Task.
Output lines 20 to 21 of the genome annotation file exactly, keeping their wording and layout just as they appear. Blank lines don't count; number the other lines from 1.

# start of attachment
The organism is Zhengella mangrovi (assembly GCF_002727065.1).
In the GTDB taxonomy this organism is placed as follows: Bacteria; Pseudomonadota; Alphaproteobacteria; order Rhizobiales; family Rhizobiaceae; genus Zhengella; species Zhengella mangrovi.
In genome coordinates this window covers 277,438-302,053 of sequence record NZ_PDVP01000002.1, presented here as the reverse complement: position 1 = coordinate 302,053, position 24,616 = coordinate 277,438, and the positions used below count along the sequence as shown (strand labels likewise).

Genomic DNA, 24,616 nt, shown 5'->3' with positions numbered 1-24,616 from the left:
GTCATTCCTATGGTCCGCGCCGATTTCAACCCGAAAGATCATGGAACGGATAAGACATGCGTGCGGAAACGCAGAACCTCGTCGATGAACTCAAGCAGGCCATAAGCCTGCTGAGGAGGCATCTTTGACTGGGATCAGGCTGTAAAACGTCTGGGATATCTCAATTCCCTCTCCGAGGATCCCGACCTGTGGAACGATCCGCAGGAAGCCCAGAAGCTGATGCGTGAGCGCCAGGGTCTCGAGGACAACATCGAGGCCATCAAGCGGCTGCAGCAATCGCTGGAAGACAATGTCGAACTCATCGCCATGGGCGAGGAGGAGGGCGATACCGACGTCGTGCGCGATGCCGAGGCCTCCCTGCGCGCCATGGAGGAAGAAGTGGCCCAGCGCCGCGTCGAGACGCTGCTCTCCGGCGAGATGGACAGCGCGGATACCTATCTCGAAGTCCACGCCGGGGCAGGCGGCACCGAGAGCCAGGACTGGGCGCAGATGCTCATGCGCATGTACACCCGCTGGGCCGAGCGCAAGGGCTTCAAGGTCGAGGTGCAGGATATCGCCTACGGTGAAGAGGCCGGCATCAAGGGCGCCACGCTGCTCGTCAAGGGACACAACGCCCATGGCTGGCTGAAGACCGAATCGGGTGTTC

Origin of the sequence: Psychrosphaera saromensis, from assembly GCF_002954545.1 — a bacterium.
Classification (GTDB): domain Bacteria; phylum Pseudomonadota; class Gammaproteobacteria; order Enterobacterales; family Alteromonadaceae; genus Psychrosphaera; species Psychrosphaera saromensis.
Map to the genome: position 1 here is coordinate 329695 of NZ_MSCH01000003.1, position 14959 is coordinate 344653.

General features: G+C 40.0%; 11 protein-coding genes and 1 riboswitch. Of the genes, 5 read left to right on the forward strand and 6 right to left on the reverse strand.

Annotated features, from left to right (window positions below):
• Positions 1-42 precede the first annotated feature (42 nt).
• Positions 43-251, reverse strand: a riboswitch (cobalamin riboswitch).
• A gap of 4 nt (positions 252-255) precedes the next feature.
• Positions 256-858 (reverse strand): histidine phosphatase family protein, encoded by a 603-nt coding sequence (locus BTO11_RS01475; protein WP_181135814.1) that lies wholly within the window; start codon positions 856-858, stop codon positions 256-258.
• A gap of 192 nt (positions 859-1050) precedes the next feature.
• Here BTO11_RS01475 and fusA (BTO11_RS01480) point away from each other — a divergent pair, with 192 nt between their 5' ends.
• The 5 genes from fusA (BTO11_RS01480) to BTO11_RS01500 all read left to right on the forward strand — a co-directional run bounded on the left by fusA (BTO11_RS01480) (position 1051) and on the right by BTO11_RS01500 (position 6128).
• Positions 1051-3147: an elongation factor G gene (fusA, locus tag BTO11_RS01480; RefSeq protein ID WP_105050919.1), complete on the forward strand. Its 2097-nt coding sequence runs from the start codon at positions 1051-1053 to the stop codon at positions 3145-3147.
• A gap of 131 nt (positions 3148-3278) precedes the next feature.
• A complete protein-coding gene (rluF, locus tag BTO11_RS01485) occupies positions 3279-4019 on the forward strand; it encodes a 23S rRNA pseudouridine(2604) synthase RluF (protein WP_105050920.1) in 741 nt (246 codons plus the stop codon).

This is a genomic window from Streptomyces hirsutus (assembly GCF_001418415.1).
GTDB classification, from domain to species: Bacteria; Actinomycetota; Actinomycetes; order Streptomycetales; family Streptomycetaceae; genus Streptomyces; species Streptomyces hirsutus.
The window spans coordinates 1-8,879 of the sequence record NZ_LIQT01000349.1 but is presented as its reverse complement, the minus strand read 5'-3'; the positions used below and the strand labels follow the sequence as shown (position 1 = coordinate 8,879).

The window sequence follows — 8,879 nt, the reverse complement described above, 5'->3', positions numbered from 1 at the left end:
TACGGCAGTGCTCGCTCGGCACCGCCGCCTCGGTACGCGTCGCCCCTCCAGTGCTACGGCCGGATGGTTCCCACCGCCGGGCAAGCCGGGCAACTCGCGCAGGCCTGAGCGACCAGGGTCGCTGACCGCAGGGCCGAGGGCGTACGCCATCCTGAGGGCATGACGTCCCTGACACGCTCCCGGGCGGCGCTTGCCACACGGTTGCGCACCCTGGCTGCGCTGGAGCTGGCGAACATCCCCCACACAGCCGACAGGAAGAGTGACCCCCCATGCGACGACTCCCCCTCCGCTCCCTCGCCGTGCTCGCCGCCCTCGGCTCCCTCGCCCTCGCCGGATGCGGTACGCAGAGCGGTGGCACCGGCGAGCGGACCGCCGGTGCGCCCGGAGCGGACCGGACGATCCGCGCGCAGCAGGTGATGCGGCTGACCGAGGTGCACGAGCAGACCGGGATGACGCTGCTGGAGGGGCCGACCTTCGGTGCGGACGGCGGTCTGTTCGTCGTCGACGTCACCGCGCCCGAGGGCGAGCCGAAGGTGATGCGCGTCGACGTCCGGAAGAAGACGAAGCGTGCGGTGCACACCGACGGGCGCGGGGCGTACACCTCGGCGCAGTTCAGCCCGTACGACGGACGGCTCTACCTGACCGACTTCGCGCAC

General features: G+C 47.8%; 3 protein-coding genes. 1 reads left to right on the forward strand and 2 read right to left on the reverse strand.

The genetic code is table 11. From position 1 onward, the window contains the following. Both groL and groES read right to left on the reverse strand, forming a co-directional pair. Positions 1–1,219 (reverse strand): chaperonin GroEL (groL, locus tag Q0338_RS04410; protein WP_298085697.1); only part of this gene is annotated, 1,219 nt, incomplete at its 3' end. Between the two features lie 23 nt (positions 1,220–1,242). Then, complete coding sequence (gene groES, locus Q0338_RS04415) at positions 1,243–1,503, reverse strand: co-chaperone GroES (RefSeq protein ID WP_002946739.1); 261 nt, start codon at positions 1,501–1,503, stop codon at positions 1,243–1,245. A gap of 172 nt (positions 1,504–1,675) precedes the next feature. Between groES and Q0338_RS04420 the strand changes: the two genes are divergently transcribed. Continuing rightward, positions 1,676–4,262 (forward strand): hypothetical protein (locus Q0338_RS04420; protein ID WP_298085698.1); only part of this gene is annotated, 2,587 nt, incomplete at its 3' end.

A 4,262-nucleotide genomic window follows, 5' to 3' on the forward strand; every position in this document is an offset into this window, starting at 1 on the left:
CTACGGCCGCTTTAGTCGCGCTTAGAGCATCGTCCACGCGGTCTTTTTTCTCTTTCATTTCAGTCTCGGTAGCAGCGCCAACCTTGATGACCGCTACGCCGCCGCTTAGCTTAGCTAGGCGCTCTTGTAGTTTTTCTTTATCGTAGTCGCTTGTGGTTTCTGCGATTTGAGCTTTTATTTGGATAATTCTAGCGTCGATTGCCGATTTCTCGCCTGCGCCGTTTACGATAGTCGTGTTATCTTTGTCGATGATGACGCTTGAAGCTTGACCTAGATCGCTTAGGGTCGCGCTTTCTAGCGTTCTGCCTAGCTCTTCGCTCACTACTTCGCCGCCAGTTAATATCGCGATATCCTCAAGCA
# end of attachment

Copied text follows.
• A complete protein-coding gene (rluF, locus tag BTO11_RS01485) occupies positions 3279-4019 on the forward strand; it encodes a 23S rRNA pseudouridine(2604) synthase RluF (protein WP_105050920.1) in 741 nt (246 codons plus the stop codon).

This is a genomic window from Streptomyces hirsutus (assembly GCF_001418415.1).